Cleanzine-logo-10a.jpgCleanzine: your weekly cleaning and hygiene industry newsletter 7th December 2017 Issue no. 801

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Nurses regularly forced to perform heavy cleaning duties, survey finds

The results of a survey of 1,000 nurses and health assistants, conducted by Nursing Times and published this week, has confirmed that they are regularly carrying out the type of cleaning duties that one would normally expect the cleaning staff to undertake.

More than 50% of the survey's respondents say that they believe cleaning services for their own ward are inadequate, while around 20% say that their trust had made cuts to the cleaning budget within the past 12 months.

They claim that these cuts have led to them being forced to disinfect washrooms and mop floors: a third of them say they have carried out one or both of these tasks at least once in the last 12 months.

Some also report having to clean offices, nursing stations, computers and corridors.

Around 40% say they have cleaned a bed area or a single room that has been vacated by a patient who was infectious, while some 80% say they have performed this task following the discharge of a non-infectious patient.

Almost 75% say they have not been trained to carry out such cleaning practices.

Very worryingly, 37% reveal that their trust would be prepared to allow a patient to be put into a bed that might not have been properly cleaned following occupation by the previous patient!

Defending its members' concerns about their need to undertake cleaning tasks, the Royal College of Nursing's adviser on infection prevention and control, Rose Gallagher, told Nursing Times:

"This is not about saying nurses are too posh to wash. Cleaning in hospitals is not the same as cleaning your own home."

The magazine argues that despite new specifications on cleaning in hospitals having been published last year by the Department of Health, National Patient Safety Agency and the British Standards Institution, these omitted to specify what could be considered 'appropriate cleaning duties' for nurses.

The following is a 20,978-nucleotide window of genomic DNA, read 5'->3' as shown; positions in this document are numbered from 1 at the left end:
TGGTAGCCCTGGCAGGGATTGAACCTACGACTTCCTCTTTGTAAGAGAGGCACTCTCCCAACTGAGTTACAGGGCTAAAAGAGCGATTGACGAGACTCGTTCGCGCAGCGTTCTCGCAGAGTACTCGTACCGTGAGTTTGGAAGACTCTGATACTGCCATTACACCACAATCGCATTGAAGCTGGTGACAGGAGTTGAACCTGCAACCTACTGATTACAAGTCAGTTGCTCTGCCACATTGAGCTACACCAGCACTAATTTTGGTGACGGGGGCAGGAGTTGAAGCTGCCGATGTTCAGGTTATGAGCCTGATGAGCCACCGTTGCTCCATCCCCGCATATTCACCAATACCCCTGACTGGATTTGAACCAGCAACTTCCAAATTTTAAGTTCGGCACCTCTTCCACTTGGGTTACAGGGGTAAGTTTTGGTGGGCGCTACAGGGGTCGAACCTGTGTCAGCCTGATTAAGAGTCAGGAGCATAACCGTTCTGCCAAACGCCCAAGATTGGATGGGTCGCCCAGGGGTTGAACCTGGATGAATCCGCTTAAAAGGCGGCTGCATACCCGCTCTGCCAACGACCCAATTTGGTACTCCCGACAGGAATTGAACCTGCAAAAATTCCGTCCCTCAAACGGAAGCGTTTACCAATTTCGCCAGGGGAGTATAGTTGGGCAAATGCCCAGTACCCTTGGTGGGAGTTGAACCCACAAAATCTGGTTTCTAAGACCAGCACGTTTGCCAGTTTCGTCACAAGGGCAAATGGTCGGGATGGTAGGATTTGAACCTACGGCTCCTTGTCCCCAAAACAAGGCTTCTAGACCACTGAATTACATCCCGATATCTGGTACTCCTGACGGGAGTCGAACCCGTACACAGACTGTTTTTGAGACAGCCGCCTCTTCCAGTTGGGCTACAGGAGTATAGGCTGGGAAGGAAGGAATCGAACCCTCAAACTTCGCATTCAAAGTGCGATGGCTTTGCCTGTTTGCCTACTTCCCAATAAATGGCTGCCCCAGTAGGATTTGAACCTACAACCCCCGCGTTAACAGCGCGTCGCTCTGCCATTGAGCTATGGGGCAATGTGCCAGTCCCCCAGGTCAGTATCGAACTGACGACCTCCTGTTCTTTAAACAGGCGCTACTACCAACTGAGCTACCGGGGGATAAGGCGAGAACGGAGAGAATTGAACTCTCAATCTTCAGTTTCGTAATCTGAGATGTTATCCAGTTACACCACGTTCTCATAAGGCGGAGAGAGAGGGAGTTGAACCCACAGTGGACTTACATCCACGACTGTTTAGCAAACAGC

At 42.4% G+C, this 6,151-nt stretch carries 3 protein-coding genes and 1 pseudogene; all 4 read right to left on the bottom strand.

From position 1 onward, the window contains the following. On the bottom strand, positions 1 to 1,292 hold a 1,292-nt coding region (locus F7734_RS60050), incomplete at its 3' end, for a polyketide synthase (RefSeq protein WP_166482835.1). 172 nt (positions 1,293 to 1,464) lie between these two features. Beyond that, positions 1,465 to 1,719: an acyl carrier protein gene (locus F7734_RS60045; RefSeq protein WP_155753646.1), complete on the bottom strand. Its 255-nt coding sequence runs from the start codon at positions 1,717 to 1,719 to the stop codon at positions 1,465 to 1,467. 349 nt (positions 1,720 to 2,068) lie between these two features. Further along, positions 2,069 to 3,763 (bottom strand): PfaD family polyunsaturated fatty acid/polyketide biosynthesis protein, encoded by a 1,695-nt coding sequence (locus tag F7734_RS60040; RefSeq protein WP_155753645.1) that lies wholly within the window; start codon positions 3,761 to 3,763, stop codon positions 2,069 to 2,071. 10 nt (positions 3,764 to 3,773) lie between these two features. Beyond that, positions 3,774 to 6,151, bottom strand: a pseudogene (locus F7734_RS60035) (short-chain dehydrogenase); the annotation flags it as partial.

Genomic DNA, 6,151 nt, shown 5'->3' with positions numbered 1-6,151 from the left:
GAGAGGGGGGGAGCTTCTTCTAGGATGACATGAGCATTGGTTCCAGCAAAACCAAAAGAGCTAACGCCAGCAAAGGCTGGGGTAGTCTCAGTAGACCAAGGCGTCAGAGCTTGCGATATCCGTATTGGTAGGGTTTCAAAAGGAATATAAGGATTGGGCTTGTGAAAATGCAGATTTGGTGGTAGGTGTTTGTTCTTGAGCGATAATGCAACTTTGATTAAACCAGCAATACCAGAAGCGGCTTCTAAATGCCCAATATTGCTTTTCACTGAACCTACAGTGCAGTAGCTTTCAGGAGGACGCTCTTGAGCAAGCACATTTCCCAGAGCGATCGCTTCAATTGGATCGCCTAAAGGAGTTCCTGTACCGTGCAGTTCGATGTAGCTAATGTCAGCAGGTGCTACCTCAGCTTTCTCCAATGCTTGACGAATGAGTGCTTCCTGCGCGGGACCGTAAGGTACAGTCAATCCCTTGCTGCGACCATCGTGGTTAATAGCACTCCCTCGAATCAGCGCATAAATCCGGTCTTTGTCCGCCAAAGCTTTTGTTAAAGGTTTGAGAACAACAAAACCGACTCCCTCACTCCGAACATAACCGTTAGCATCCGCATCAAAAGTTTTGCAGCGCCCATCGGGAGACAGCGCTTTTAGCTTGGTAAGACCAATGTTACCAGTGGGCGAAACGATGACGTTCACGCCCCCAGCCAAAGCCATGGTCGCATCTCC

Tracey Cooper, president of the Infection Prevention Society, told the publication:
"Nurses are the guardians of the standards of their wards... Cleaning has always been an integral part of what nurses do. The risk comes when there is a lack of clarity about processes and who is responsible (for them) because then you get things that nobody cleans."

Andrew Jones, president of the Association of Healthcare Cleaning Professionals, argued that it was "inevitable" that nurses would have to do some cleaning of patient areas when cleaning staff were not available to help.

He believes though that the best practice for hospital wards should be that each has a dedicated cleaner.

"When this happens, we get better cleanliness standards and a better motivated workforce," he argued. "Some of the responses to the survey would suggest that this is not the case as often as we would want."

Discussions on web forums as a result of this research being made public, show that some of the cleaning tasks undertaken by nursing staff includes those that would be considered by the cleaning industry to be of a technical nature and which normally require specialist training - such as the cleaning up of body fluids such as vomit, urine, faeces and blood.

For the full survey results, visit:

www.info.nursingtimes.net

6th September 2012




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